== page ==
Risk

3/9/2011
06:43 PM
Connect Directly
Google+
LinkedIn
Twitter
RSS
E-Mail
50%
50%

Google Again Sued Over Gmail Content Scanning

The latest complaint argues Google's disclosures are inadequate because nobody reads lengthy legal documents.

Attorneys representing former Gmail user Kelly Michaels of Smith County, Texas, have sued Google, claiming that its Gmail service violates users' privacy by scanning e-mail messages to serve relevant ads.

This is not the first time Google has faced such a suit. Another Texas resident, Keith Dunbar, made similar claims in November, 2010. It's an issue Google has been dealing with since Gmail was introduced in 2004.

At Google's request, the Dunbar suit has been sealed. However, in a reply filed prior to the sealing of the case, Google's attorneys provide highlighted terms of service and the company's privacy policy as exhibits to show that users are informed about how Gmail operates.

Michaels's complaint takes the novel approach of arguing that while Google asks users to accept its terms of service, the company doesn't require that users actually understand what they're agreeing to. Such comprehension is all but impossible, the complaint suggests, because terms of service documents are difficult to read, if they're read at all.

The complaint bemoans how users who wish to read Google's Terms of Service have to scroll through a small text box with something like 92 paragraphs or visit a 15-page print-friendly version. Then there's a separate Program Policy and Privacy Policy, each on different Web pages, and the Privacy Policy includes some 55 external links.

"None of the multiple pages or links provides an opportunity for a user to inquire about the meaning of any of the terms used or negotiate the addition or deletion of the terms of the documents the user is supposed to be accepting," the complaint says, as if there were any Terms of Service documents that supported the addition or deletion of specific terms. That may happen in face-to-face contract negotiation but Web contracts have traditionally been take-it-or-leave-it affairs.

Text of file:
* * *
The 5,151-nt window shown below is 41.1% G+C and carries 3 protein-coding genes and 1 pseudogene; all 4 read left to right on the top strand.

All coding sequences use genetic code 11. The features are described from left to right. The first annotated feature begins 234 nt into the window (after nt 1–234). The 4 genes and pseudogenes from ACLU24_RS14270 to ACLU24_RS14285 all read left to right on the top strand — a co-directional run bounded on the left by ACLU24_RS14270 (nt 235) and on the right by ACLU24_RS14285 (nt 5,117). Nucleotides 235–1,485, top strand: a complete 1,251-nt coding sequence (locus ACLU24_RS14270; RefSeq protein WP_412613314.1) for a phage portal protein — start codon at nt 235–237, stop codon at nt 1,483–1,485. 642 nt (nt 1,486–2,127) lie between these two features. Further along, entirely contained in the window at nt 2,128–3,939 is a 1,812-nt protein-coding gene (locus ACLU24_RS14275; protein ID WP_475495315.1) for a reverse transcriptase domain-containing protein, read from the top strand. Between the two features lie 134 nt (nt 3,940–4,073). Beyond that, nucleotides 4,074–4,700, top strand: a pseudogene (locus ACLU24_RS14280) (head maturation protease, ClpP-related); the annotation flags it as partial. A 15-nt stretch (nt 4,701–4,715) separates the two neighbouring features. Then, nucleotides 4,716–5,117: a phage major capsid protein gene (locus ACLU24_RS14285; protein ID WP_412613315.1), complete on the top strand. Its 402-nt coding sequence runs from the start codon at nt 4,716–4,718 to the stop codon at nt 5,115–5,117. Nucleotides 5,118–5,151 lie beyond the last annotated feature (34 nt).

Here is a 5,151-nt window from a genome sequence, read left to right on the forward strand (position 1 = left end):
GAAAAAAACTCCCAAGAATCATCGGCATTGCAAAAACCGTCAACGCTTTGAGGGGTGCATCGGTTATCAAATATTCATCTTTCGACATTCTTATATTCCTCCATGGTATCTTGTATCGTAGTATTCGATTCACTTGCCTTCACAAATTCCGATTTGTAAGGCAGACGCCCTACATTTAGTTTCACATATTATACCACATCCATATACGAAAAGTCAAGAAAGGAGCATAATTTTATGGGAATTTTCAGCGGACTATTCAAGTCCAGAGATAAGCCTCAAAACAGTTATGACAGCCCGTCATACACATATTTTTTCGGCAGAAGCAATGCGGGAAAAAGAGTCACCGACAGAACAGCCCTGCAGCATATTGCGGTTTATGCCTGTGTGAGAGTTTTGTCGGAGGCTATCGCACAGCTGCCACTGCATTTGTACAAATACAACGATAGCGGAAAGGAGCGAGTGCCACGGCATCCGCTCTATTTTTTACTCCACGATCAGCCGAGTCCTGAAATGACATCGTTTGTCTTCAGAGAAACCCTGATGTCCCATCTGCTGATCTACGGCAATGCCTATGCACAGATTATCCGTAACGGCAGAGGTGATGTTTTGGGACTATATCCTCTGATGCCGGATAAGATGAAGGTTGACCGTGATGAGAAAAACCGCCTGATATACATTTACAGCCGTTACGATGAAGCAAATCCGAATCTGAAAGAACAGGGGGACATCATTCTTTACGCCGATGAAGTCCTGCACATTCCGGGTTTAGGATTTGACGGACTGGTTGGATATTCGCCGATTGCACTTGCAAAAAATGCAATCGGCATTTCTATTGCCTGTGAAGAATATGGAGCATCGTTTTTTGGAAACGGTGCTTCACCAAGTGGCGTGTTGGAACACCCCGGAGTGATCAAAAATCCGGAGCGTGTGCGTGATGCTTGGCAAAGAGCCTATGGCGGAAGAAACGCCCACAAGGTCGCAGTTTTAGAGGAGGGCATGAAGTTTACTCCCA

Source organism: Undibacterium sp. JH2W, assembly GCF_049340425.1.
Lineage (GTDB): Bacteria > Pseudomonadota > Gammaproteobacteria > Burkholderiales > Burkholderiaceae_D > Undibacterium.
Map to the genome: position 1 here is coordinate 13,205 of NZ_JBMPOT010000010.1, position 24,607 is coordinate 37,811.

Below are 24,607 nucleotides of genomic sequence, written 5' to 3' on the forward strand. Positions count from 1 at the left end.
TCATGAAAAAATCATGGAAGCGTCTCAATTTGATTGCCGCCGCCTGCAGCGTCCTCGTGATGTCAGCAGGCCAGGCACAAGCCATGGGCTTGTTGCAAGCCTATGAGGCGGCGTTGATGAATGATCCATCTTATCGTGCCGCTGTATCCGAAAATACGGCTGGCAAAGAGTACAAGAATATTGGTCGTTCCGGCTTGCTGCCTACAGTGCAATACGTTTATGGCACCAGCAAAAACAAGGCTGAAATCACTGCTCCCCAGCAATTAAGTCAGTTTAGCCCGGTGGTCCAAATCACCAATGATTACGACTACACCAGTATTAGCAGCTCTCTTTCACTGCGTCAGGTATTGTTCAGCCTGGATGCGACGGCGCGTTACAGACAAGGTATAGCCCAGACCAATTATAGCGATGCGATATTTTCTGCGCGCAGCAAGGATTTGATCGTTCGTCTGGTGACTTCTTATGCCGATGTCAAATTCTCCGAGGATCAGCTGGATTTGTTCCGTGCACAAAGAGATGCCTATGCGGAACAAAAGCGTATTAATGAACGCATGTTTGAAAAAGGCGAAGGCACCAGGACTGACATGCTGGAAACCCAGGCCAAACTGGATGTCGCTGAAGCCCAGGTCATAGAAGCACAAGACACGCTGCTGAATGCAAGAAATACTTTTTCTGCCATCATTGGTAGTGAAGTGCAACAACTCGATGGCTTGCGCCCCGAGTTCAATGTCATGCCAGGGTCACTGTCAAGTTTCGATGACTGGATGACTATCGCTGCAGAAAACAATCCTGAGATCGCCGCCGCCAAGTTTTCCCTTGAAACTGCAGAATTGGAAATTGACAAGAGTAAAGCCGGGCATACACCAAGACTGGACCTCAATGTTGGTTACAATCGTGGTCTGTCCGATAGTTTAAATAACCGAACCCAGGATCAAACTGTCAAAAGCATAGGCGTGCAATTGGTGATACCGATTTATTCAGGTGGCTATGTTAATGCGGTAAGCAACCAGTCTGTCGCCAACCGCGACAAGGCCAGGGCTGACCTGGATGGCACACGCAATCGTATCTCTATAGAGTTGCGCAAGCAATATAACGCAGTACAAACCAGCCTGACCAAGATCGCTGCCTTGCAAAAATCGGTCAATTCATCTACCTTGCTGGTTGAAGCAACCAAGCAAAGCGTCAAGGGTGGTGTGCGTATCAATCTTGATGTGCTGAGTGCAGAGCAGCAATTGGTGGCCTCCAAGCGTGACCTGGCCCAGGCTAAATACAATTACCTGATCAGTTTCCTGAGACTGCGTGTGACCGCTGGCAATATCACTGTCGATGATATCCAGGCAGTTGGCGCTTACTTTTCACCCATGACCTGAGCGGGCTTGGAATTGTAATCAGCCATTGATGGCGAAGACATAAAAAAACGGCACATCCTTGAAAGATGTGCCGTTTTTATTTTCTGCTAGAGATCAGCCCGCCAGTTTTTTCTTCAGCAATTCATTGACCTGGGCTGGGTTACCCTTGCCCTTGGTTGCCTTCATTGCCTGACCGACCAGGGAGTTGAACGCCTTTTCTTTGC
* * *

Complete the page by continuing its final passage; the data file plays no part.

The complaint goes on to observe that no less than U.S. Supreme Court Chief Justice John Roberts "has admitted he doesn't usually read the 'fine print' that is a condition for accessing some Web sites."

It's widely known that people don't read lengthy documents online, particularly dry legalese. There's even Internet shorthand for the phenomenon: "TL; DR," which stands for "too long; didn't read."

Sadly for the plaintiff, there's no legal recognition of "TL; DR," even if companies like Google and Facebook recognize the problem. Both companies have acknowledged how difficult it is to read and understand lengthy privacy and terms of service documents, and have tried to make them less impenetrable.

Readability also recently surfaced in the ongoing legal battle between Microsoft and Apple over whether the term "App Store" can be trademarked. Microsoft argued that Apple's court filing should be rejected because it uses an impermissibly small font. However, that claim is based on specific rules for document presentation set forth by the court.